Once every major issue in your case is resolved and you have come to an agreement, our office will charge one final $250 finalization fee to you and also to your spouse to cover the cost of drafting and entering final orders. You'll receive your final orders via email to review at your convenience. After you sign them, we will make sure they are entered by the court and send you copies. That's it - you are divorced!
During your initial goal setting meeting, an attorney will review your case and discuss your settlement options. Depending on the issues in your case, you may need to gather documents and reports (such as home appraisals, pension plan information, etc) to prepare for mediation sessions.
Once you have gathered documents and completed any other "homework" assigned by the attorney conducting your mediation, you'll be ready to schedule a mediation session, which is a meeting to address one major area of your case (you do not have to see or speak to your spouse). The goal is for both you and your spouse to reach a settlement in that area at the conclusion of the mediation session. Your agreement will be memorialized in a document drafted by the attorney conducting the session, and then later incorporated into final orders for your divorce.
After you have held successful mediation sessions addressing each major case issue, you will have completely settled your case and will be ready for our office to draft your final orders and finalize your divorce.
For each scheduled mediation session for your case, you and your spouse will submit your goals for the area that is the focus of that session (parenting plan, property and debts, retirement, etc) privately in advance to the attorney conducting your upcoming mediation session and then attend the session.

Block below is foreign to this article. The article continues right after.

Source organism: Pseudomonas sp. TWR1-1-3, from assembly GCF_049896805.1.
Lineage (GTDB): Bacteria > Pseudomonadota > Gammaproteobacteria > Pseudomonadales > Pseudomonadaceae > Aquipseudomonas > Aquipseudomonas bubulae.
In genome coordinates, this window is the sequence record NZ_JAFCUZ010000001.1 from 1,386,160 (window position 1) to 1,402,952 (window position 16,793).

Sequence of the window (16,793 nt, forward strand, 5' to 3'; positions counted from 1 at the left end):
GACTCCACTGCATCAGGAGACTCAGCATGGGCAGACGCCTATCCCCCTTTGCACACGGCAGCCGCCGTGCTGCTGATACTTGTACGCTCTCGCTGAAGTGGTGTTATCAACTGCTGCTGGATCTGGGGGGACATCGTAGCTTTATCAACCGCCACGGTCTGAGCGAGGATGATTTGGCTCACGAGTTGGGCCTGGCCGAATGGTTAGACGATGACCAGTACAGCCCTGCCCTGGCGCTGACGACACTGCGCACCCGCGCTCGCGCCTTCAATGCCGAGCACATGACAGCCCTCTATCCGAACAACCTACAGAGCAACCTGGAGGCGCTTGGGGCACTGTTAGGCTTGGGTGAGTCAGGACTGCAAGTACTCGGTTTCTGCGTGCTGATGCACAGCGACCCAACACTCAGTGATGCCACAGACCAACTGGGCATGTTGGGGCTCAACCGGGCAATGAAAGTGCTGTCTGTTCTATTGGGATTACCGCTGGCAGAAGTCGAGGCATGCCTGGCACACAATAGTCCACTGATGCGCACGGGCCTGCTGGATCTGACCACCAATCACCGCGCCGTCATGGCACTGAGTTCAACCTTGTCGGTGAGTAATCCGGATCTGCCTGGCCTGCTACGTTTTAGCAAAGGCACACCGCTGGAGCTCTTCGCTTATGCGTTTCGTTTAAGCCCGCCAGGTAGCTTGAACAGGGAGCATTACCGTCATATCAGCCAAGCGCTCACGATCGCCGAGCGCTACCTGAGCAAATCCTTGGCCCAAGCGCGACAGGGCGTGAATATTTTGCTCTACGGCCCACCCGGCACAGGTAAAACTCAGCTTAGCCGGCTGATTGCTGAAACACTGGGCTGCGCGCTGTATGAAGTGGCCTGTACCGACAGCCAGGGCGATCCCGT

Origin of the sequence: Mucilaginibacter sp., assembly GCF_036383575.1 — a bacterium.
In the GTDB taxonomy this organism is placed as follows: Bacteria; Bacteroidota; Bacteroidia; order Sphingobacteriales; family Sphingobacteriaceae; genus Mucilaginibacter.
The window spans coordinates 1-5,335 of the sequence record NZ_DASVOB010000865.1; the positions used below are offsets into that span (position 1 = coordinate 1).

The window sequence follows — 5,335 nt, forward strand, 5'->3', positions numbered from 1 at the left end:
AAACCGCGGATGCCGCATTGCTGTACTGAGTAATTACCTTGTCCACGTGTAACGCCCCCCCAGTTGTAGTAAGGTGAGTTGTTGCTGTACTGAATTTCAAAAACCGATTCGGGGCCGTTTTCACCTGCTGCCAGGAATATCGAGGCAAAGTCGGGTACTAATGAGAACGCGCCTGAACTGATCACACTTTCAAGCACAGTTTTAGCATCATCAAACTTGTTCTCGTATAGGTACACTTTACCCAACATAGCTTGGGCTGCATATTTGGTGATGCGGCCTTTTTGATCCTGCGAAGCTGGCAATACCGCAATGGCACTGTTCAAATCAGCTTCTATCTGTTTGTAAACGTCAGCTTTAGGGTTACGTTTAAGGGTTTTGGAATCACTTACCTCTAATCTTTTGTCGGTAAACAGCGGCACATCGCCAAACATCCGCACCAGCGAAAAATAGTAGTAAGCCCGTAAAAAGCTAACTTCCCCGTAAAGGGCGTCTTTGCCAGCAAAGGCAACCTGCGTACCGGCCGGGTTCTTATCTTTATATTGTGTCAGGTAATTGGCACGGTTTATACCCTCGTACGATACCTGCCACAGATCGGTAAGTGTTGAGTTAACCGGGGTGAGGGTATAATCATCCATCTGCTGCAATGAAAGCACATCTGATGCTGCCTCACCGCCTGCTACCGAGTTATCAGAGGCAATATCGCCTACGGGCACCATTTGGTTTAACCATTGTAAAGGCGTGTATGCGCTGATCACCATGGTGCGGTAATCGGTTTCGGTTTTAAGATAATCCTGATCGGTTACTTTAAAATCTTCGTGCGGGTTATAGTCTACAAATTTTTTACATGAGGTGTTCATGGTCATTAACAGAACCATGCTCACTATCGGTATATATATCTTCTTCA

You will not see or speak to your spouse during the mediation session. In fact, you will not be in the same room, unless you both prefer to do so and make arrangements in advance (otherwise, you will only speak to the attorney conducting your mediation, who will relay offers back and forth). Mediation sessions can also be conducted for one or both parties by Zoom, providing greater flexibility and allowing you to attend from the comfort of your own home. You must be present either physically at our Tacoma office or by Zoom to participate in the session.
During the mediation session, the attorney conducting mediation will go back and forth between you and your spouse, and will spend time talking to each of you separately and often at length about the issues on the table, as they work to help you reach a settlement in the area that is the focus for that mediation session.